The legacy of Lee’s paintings incorporates ancient and modern forms of Asian calligraphy, 20th-century forms of abstraction, including European Art Informal or Tachism, American Abstract Expressionism and the Korean Monochrome movement. She studied calligraphy with her grandfather and by the age of five was deemed the best amongst her brothers and sisters. In Asian cultures, the study of calligraphy is considered an important part of one’s education. It starts in childhood and often becomes a lifelong practice as an art form. The tools of calligraphy – the brush, ink, and paper – are basically the same as those used in traditional forms of Asian painting. In essence, calligraphy is an abstract art, judged as much for its beauty, grace, and energy, as for the single words or characters that the calligraphic ideogram signifies. Lee has acknowledged the importance of her early training in calligraphy and her respect for the Korean Ink painters, including Soe Se-Ok, whose significant calligraphic gesture was important to contemporary Korean artists.
It is important to make distinctions between the arts of contemporary calligraphy and contemporary abstract painting. There are formal resemblances, for instance, between the brush strokes of an Abstract Expressionist painting and the ink strokes of cursive “running grass” script of Asian calligraphy. The French abstract painter Pierre Soulages judged Japanese calligraphy solely for its formal beauty, and since he could not read or speak the language, had no understanding of the meaning of the ideograms, the traditions from which they evolved and the sounds the written characters represented. In Lee’s own study of European abstraction, she was drawn to Soulages’ Black paintings, impressed by the vital force of his abstract calligraphic gesture and the collision and harmony of his invented forms. In her study of the abstractions by Hans Hartung she noted how his powerful calligraphic brushstrokes activate and compress space.
Upon her return to Korea from Sydney in 1991, where she continued her study of Western painting, Lee quickly found herself immersed in the thriving contemporary art scene that had developed in Seoul. She began teaching at Hong-Ik University, joining her mentor Pak Seo-bo, one of the country’s most famous artists and a founding member of the Korean Monochrome movement of the 1970s. “The Monochrome Artists,” the critic Youngna Kim has written, “found their basis in Taoism, espousing an Eastern intellectualism and asserting that they were carrying on with the traditional East Asian paradigm and view of nature.” In his series of paintings titled Ecriture, Pak Seo-bo applied pigment to canvas and then completely covered the surface with pencil lines, so densely applied that his mediums ultimately became one. This became his process of unifying the self with nature, of seeking a transcendental state. In an article that he wrote in 1977 he asserted, “My biggest interest is to live by pure action for nothingness. Like memorizing a chant or meditating, entering a transcendent state through repetition, or repeating the act of emptying myself.” Pak Seo-bo’s statement is in sync with Lee’s, when she declares, “The repetition of making and erasing form is how I deconstruct the existing order to make formless space.”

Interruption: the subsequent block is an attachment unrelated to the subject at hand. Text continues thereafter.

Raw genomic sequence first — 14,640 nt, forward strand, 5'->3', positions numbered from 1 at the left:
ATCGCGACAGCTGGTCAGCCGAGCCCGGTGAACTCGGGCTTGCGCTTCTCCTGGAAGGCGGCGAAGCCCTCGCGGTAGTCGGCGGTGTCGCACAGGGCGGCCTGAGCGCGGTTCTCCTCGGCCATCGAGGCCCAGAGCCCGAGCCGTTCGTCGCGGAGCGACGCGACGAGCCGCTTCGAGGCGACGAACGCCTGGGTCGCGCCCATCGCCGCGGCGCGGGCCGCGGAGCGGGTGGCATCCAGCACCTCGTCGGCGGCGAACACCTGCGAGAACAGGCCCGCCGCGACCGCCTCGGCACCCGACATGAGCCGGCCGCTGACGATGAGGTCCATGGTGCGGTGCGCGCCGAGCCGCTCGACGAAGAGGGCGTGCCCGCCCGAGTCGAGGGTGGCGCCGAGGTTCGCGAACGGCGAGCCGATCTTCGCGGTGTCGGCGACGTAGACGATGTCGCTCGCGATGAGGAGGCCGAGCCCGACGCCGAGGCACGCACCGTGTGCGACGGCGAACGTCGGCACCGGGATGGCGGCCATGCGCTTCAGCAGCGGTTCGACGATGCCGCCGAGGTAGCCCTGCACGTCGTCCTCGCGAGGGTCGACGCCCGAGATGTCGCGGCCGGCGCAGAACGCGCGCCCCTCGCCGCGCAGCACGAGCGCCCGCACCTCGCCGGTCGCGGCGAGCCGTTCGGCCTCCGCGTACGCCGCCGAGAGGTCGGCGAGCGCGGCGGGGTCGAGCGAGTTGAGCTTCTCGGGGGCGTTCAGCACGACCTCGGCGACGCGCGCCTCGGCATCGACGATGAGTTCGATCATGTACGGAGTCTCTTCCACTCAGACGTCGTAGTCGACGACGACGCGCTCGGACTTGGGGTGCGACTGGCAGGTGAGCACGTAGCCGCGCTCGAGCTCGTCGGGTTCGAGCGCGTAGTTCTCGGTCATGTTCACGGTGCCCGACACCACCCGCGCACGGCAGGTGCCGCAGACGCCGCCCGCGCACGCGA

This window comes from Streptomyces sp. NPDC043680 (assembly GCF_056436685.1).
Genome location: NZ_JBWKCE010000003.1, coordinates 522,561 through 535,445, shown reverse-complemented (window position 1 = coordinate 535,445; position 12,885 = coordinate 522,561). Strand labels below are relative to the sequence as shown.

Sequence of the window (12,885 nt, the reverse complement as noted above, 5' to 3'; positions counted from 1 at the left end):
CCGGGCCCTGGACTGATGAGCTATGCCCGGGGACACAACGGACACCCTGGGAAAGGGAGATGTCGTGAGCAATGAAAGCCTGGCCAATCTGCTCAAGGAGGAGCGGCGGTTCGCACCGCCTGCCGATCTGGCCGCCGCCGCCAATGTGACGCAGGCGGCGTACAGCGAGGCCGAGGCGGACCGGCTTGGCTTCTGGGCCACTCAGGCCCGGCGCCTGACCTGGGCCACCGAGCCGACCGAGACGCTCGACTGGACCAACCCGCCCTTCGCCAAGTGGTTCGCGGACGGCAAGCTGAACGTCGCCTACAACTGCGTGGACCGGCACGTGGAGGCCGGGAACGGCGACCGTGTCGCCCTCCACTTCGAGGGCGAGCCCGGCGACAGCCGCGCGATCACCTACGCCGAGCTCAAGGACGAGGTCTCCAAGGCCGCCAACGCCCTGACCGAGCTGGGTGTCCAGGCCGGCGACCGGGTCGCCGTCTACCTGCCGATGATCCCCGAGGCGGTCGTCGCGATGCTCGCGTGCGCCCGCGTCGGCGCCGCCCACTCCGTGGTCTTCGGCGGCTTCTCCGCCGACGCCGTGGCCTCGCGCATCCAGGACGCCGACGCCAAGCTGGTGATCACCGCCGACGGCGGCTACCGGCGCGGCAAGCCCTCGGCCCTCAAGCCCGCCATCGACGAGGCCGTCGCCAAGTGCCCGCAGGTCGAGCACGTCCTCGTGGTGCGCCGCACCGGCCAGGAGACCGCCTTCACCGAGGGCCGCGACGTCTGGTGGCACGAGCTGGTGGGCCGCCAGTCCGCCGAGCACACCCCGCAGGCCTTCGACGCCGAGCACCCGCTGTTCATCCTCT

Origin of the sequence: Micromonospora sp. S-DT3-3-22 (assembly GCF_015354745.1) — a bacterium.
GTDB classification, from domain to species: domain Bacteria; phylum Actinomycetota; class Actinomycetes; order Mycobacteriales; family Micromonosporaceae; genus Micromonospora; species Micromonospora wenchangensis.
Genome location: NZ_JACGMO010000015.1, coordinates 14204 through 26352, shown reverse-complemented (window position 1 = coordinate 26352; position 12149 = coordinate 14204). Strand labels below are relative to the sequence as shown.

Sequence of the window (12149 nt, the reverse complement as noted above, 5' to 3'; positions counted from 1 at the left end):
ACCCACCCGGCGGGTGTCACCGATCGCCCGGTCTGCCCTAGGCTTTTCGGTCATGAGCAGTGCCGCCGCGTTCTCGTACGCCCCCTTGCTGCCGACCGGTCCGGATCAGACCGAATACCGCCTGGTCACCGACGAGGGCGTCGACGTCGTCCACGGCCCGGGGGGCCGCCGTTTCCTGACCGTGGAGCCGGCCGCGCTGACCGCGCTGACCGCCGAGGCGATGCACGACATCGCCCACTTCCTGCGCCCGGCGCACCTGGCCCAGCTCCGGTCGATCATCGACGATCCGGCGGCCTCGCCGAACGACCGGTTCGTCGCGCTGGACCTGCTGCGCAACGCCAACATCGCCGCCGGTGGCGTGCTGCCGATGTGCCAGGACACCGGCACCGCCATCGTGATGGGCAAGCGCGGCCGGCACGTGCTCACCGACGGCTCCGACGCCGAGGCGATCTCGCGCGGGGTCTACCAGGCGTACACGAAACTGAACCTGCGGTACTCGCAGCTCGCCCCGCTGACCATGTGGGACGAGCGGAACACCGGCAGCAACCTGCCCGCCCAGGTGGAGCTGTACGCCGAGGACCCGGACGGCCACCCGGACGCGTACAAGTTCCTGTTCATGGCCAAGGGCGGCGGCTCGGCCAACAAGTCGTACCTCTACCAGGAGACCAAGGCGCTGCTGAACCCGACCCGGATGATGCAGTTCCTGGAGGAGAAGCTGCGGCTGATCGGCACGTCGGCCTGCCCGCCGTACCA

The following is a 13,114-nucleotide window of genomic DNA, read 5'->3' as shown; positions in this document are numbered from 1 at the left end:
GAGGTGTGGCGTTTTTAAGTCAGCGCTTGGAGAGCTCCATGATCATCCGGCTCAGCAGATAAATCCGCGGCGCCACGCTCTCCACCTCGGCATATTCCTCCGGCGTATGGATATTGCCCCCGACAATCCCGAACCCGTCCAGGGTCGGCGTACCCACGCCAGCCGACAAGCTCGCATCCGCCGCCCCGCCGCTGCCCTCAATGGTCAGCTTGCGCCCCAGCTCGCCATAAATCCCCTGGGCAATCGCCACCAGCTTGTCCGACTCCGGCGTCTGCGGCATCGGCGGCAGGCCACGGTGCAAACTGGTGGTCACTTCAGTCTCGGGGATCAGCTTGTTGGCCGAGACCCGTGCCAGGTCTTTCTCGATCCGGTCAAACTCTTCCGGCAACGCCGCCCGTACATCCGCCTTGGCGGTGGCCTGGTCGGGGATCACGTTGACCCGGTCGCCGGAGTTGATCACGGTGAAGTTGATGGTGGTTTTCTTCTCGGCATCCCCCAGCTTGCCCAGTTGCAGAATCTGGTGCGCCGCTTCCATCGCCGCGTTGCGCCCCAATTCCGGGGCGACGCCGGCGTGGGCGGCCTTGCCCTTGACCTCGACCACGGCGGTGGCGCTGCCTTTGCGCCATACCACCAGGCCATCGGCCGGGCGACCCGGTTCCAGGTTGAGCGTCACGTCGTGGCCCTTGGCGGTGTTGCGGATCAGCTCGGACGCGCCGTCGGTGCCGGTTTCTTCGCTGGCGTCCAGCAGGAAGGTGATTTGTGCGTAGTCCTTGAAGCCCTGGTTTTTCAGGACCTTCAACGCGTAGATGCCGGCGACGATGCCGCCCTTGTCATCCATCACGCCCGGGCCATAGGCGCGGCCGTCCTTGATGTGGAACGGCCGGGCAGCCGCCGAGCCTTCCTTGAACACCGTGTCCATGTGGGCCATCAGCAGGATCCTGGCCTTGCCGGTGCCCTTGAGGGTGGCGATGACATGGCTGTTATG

It is their shared Buddhist concept of the vastness of nature, and their quest to find unification within that vastness, that connects Lee with Pak Seo-bo. While visiting Lee in her studio and home in Pleasant Grove, Utah, she made the interesting comment that the Asian view of nature is one of bringing the outside in to the centered self, while in the West, we tend to project the centered self outwards upon nature. She refers to this Asian view of self and nature as “outside sight.” The source of energy that connect the self with all things, including formlessness and nothingness, is known in Zen as Ch’i, a principal source that not only animates Lee’s paintings and drawings, but defines her sense of spiritual identity. She would agree with the American Abstract Expressionist painter Jackson Pollock, who, when asked how his painting referred to nature, famously responded, “I am nature.”